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is stuttering hereditary

By Anonymous May 9, 2011 - 9:54pm
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My three old stutters not often but she will get stuck on words how did she get that and how. Can I make it go away

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Hi Anon,

Stuttering is a speech disorder in which the flow of speech is interrupted by:

Repetition or prolongation of sounds, words, or syllables
An inability to begin a word
In an attempt to speak, the person who is stuttering may:

Frequently blink the eyes
Have abnormal facial or upper body movements
The cause of stuttering is not completely understood. Some experts have suggested that stuttering may occur when:

A child's ability to speak does not match his verbal demands
Psychological factors in a child’s life (eg, mental illness, extreme stress)
Problems occur in the connections between muscles, nerves, and areas of the brain that control speech
Problems in the part of the brain that controls the timing of speech muscle activation

Risk Factors
These factors increase your chance of developing stuttering. Tell your doctor if you have any of these risk factors:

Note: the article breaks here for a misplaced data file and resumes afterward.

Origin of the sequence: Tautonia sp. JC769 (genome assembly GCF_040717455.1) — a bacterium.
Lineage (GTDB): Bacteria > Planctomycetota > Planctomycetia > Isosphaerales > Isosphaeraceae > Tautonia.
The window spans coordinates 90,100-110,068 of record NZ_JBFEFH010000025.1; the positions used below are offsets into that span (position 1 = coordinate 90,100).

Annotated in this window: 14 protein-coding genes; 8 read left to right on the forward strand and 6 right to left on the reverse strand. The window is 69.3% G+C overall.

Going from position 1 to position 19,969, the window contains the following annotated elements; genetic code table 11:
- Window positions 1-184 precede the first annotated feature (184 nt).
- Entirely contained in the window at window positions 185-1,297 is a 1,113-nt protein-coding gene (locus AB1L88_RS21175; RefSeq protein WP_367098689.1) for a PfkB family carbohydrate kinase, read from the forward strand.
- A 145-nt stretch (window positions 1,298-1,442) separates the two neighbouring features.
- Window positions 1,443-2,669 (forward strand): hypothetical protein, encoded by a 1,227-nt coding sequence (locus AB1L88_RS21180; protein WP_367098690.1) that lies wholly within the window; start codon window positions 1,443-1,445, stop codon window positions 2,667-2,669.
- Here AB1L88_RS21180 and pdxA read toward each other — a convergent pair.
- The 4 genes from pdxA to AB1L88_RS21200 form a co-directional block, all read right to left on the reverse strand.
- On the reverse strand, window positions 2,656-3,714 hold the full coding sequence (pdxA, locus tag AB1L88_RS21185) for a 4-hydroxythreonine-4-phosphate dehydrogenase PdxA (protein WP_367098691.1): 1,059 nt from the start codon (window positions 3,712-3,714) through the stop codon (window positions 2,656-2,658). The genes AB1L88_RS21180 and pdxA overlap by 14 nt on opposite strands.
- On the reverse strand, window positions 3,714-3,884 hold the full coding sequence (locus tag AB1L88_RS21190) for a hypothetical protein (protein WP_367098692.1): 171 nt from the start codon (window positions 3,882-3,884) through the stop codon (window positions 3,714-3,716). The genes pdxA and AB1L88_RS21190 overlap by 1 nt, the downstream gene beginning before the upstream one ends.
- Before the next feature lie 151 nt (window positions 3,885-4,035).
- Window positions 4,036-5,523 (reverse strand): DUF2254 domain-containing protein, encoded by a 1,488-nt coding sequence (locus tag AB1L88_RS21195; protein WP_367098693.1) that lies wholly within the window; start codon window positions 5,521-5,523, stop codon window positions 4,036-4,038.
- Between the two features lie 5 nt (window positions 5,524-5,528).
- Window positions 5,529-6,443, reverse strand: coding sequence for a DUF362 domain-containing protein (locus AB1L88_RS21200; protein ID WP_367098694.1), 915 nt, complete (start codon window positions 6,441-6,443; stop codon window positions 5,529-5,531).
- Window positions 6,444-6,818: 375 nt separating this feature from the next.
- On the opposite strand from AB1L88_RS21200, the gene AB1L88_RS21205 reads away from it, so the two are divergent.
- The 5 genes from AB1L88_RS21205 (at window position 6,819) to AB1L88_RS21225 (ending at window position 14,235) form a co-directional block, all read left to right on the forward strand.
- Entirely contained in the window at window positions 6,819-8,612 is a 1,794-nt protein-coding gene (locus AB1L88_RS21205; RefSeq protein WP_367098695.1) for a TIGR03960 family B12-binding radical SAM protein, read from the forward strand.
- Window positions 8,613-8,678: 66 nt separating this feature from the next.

Family history of stuttering (There is increasing evidence to support a genetic link in stuttering.)
Sex: male
Age: between 2-6 years of age
Symptoms may include:

Repetition of sounds, syllables, words, or phrases
Prolongation of sounds within words
Between-word pauses and lack of sound
"Spurting" speech
Accompanying behaviors, such as:
Facial ticks
Lip tremors
Tense muscles of the mouth, jaw, or neck
Worsening symptoms when speaking in public
Improvement in symptoms when speaking in private
The doctor will ask about your symptoms and medical history. She will also do a physical exam. Diagnosis may be based on:

Stuttering history
Circumstances under which stuttering occurs
Speech and language capabilities
Evaluation of hearing and motor skills, including a pediatric and neurological examination
Further testing and treatment by a speech language pathologist (someone who specializes in communication disorders)
Treatment can improve stuttering. The main goal is to get and maintain a feeling of control over speech fluency. Recovery rate is about 80%, more in girls than in boys. The doctor or speech therapist can:

Evaluate the stuttering pattern
Assess what strategies may work best
Treatment may include:

Drug therapy—There is little evidence to support the use of drugs to improve speech fluency.
Behavioral therapy—This focuses on behavior modifications that can be made to improve fluency.
Speech therapy—A primary goal of this type of therapy is to slow the rate of speech.

There are no guidelines for preventing stuttering. But, early recognition and treatment may minimize or prevent a life-long problem.

Hope this helps, If you'd like more information on Stuttering, please visit: https://www.empowher.com/media/reference/stuttering


May 10, 2011 - 5:35am
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